Regulatory framework for tailings storage facilities
Various legislative requirements apply to manage tailings storage facilities in NSW because of the potential hazard they present to the environment, the safety of workers and the community.
The table summarises the relevant legislation and the role of the responsible government agency
Table – Summary of legislation that applies to tailings storage facilities in NSW
|Legislation||Agency||Role and responsibility|
|Mining Act 1992||NSW Resources Regulator: Mining Act Inspectorate||The Mining Act Inspectorate ensures the rehabilitation of tailings storage facilities achieves a safe, stable and sustainable pre-determined final land use at mine closure. Rehabilitation and closure is required to be considered progressively through the full life cycle of the tailings storage facility.|
Work Health & Safety (Mines and Petroleum Sites) Act 2013
NSW Resources Regulator: Mine Safety Inspectorate
The Mine Safety Inspectorate’s role is to consider workers safety in relation to the design, construction and operation of tailings facilities.
|Dam Safety Act 2015||Dam Safety NSW||
Dam Safety NSW is responsible for dam safety in relation to the community as well as the environment.
Dam Safety NSW does not provide regulatory oversight for all tailings storage facilities, just those which are declared in accordance with the Dam Safety Act 2015. These are facilities that have a higher consequence to the community (including workers on site) or environment in the event of catastrophic failure.
|Environmental Planning & Assessment Act 1979 (EP&A)||
NSW Department of Planning, Industry and Environment for State significant development (SSD)
Local council for non-SSD
Before commencing mining operations, development consent is required under the Environmental Planning and Assessment Act 1979. The proposal to construct and operate a tailings storage facility is assessed and approved as part of the development consent. These requirements of the development consent are regulated by the consent authority which may be the local council (for non-SSD) or the Minister for Planning and Public Spaces (or delegate) for SSD.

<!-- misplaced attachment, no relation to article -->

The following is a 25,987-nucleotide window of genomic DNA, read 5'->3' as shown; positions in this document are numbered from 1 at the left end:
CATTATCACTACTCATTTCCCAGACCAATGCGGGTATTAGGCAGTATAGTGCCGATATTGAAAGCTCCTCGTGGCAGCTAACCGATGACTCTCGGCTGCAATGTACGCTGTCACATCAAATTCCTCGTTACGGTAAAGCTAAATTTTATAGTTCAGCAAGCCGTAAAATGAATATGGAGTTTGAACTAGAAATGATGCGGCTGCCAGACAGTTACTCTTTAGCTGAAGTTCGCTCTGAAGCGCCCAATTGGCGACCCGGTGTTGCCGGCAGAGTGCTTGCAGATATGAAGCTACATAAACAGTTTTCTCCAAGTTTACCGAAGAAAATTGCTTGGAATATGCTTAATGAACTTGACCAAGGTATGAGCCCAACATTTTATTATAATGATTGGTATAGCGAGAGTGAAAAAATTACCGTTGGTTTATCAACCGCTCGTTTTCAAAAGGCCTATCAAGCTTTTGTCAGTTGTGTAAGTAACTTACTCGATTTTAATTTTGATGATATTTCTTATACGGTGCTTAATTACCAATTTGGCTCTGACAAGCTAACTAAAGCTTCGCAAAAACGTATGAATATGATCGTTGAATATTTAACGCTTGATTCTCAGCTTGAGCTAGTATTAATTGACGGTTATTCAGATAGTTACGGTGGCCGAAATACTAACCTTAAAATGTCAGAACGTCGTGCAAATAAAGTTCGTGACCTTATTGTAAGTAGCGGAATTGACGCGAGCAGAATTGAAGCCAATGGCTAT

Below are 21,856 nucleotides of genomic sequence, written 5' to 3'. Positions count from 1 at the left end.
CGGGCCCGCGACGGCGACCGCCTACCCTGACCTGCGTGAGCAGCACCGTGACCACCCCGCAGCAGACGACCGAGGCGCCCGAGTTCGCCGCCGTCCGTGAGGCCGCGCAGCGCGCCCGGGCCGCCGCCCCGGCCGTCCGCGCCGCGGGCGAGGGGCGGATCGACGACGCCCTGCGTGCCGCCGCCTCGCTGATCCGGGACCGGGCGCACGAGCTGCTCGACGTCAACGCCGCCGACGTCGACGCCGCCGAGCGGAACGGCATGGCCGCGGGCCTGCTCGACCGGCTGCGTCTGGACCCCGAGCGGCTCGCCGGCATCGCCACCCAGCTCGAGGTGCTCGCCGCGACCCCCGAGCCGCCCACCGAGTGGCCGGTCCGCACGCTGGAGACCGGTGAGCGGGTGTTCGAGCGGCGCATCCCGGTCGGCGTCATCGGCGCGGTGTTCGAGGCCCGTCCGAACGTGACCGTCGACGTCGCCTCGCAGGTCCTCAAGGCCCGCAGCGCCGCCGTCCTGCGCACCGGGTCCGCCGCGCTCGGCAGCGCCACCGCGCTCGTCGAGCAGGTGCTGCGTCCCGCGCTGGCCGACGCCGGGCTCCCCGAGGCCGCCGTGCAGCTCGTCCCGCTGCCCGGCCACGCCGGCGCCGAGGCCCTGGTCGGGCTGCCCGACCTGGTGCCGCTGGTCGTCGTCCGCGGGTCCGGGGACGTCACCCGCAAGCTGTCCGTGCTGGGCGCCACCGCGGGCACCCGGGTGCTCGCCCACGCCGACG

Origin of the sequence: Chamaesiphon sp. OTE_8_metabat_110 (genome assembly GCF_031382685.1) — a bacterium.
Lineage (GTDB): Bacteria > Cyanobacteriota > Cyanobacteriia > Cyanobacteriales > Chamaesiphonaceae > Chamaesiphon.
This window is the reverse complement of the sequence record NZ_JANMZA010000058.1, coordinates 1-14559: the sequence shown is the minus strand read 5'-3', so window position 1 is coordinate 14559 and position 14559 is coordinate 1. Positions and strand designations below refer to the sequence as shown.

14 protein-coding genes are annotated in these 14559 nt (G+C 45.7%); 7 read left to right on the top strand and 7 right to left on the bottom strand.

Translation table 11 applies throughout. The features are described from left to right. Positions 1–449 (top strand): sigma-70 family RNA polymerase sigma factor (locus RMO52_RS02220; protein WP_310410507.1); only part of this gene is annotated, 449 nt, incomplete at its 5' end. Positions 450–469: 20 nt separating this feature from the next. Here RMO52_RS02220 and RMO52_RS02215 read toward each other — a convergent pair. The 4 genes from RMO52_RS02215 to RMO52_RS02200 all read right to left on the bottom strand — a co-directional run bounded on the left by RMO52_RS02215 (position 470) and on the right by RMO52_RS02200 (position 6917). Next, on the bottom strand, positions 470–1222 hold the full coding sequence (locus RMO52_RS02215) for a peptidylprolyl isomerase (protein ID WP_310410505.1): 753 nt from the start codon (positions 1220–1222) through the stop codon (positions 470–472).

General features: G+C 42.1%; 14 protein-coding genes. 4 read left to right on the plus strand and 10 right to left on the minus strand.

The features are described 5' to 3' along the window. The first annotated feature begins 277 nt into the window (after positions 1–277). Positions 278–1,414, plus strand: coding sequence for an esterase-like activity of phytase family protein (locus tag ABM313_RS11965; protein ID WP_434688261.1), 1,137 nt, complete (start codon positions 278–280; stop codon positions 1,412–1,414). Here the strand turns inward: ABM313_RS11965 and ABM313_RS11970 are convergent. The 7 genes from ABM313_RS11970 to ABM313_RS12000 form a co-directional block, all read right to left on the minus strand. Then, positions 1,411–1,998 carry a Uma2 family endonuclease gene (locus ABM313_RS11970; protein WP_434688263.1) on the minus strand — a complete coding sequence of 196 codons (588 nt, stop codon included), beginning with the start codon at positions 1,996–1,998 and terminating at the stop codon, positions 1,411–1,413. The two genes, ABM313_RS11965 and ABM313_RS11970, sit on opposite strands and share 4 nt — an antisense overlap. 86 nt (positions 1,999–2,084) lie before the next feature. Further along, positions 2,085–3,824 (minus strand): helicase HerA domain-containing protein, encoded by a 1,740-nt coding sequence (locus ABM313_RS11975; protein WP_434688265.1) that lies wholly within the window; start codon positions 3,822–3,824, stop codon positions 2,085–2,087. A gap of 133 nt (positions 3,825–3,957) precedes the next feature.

The relevant consent authority also has a compliance role to ensure compliance with conditions of the development consent. In most cases, this regards enforcing the tailings management commitments outlined in the environmental assessment documentation that formed part of the development application.
|Protection of the Environment Operations Act 1997 (PoEO)||NSW EPA||The Environmental Protection Authority (EPA) regulates pollution prevention from tailings storage facilities. This typically relates to seepage (impacts to both surface water or groundwater) and managing dust. The EPA regulates through their Environment Protection Licencing (EPL) system. The EPL issued by the EPA sets monitoring requirements and pollution limits, including permitted discharges from tailings facilities.|
The NSW Resource Regulator’s role covers both the safe operation of the tailings storage facility as well as environmental management in order to achieve a safe, stable and sustainable rehabilitation outcome.
The Tailings Compliance Priority Project identified opportunities to enhance collaboration between the regulators in NSW to facilitate a whole-of-government approach to the regulation of tailings storage facilities. The Regulator has started this process and holds regulator forums involving the other key regulators namely Dam Safety NSW, the NSW Department of Planning, Industry and Environment and the NSW Environmental Protection Authority.